In every issue of MID, we give a talented photographer free reign to explore the modern world through his or her lens. We hope you’re as inspired as we are by the possibilities and perspectives offered in these professional takes from Greg Friedler’s project, “Residue” — the re-purposing of urban signage and urban communication. “Residue” consists of original photographic images made of tiny slivers of graffiti tags, residue left behind from the creation of these graffiti tags or any given cover up of the graffiti tag by differing authorities.
Canvases include, but are not limited to: fuse boxes; signs of all shapes, sizes and functions; newspaper stands; doors; trash cans; poles; post office boxes; porta potties; dumpsters; or any other outdoor surface real estate.
The graffiti tags are ciphered urban scrawls, in public view, yet functioning as secretive autographs, meant to leave one’s mark or mark one’s turf. Within these ciphered scrawls and other visual fodder, lies another world of painterly terrain ripe with artistic possibilities. So what began as an ephemeral, encrypted personal brand, becomes an amazing opportunity to make original photographic imagery that resemble abstract expressionist paintings.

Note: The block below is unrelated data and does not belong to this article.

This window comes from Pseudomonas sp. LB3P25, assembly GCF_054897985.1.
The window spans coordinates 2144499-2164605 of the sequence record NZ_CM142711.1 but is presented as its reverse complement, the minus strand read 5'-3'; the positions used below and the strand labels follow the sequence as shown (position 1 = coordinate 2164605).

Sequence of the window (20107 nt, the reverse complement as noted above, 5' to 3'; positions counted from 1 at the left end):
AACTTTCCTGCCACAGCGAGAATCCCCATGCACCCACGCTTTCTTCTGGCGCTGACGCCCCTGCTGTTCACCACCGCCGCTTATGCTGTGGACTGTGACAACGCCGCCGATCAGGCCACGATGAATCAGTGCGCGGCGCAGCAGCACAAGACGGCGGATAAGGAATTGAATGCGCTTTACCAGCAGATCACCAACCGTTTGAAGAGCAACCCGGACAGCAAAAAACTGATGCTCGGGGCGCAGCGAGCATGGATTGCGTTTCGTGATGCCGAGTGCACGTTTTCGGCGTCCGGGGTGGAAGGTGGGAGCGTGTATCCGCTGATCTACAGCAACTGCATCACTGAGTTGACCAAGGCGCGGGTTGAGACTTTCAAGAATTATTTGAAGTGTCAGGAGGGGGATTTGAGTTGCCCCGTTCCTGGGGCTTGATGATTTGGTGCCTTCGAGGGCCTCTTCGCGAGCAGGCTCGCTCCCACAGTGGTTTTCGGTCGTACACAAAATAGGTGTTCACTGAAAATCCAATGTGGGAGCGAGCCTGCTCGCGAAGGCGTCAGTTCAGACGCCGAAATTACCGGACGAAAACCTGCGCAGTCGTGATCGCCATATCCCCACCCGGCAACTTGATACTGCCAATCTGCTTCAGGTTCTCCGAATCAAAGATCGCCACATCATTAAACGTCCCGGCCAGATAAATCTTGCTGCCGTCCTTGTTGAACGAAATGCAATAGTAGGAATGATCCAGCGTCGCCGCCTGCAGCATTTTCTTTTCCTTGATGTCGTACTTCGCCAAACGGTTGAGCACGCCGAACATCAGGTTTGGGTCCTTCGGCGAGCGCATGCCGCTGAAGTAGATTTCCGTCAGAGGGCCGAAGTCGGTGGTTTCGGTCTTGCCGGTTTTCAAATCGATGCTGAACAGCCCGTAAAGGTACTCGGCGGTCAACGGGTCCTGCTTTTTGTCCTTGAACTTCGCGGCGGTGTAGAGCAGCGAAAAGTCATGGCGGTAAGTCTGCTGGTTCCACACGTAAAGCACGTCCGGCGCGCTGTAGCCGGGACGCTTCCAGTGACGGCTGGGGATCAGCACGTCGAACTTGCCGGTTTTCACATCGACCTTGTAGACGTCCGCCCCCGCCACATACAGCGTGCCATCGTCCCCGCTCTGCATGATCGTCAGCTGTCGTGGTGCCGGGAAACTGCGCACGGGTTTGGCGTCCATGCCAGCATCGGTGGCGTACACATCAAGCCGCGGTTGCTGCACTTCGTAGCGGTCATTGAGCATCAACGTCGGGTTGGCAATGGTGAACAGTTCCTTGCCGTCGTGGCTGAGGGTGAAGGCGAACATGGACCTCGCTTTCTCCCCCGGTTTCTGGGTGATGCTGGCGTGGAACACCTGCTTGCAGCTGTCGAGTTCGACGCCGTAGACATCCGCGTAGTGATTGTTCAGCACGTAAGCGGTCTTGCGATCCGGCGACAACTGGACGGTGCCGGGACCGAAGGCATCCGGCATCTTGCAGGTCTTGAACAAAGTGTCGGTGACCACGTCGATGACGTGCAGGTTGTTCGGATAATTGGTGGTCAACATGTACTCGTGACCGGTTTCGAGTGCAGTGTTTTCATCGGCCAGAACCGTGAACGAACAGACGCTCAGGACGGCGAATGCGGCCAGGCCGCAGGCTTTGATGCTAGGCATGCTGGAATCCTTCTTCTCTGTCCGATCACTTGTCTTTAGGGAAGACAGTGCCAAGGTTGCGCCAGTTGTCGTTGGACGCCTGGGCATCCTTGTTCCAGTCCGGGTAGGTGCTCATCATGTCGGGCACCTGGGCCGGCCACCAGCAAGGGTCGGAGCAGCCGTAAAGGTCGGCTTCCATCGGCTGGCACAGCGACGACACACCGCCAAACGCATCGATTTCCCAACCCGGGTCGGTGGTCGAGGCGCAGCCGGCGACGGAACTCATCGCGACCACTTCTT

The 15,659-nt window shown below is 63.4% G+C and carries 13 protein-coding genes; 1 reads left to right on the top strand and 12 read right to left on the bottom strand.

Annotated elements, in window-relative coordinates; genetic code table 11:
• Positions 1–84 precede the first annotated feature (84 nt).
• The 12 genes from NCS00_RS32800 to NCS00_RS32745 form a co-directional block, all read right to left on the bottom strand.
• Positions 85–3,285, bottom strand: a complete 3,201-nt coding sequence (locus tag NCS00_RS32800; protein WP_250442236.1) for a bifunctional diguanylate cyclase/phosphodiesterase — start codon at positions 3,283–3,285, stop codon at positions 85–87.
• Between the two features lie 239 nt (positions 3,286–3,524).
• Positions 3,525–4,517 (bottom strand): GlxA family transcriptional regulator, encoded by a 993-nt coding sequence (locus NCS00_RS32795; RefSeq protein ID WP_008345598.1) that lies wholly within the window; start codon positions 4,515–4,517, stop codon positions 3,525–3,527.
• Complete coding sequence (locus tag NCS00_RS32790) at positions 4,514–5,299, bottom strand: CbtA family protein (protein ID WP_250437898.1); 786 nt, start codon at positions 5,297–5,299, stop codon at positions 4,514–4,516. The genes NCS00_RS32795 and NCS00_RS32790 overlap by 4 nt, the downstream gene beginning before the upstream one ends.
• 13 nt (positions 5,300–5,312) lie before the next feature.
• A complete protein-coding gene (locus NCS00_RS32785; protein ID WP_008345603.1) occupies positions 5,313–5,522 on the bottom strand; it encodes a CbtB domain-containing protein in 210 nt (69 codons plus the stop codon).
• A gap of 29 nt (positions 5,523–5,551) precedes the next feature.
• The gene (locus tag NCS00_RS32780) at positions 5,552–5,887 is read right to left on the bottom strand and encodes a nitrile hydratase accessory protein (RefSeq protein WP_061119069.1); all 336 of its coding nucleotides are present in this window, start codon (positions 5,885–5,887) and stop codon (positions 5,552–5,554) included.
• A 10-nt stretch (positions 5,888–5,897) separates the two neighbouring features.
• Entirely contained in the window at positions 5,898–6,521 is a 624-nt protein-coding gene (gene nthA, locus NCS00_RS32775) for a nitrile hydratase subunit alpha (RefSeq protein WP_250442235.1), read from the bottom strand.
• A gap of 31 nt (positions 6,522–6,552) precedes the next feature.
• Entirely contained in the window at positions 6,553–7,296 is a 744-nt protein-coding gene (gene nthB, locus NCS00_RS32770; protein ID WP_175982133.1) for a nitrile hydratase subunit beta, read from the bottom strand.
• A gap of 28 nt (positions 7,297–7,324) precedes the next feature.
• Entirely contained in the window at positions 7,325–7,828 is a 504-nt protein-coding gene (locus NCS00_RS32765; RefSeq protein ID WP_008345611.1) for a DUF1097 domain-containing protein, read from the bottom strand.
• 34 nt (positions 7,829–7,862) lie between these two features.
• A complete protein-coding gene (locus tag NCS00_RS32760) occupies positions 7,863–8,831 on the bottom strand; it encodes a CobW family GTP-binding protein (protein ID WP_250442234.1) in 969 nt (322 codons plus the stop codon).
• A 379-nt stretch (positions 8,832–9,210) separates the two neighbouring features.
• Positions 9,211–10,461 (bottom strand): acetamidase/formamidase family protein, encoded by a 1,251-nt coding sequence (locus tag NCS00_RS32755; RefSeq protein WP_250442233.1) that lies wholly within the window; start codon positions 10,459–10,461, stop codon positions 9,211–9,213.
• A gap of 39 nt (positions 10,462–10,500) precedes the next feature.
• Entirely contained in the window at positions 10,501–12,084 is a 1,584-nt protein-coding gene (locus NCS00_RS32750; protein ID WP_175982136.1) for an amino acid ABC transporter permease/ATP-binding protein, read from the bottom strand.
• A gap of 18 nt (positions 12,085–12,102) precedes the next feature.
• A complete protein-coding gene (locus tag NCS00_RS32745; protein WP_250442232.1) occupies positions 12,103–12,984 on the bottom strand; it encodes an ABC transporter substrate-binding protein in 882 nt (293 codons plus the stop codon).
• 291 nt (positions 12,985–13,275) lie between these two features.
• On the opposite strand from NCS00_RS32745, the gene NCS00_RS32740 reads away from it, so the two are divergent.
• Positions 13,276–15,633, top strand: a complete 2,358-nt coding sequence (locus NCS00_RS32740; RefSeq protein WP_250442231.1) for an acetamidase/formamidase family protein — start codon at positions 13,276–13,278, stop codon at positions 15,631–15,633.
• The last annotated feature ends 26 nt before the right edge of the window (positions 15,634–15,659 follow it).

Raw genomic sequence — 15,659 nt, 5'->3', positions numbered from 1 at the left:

Friedler is best known for his photo-anthropological studies of people, clothed and unclothed, in New York, Los Angeles, London and Las Vegas. He has had two films made about his photography books, one in 1999 for the BBC, while shooting Naked London, and one in 2007 for Showtime, while shooting Naked Las Vegas. He is working with Spanish filmmaker Guillermo Roques on a short documentary film which examines his process of shooting the “Residue” project. Below are more samples of his pieces from the series. Enjoy!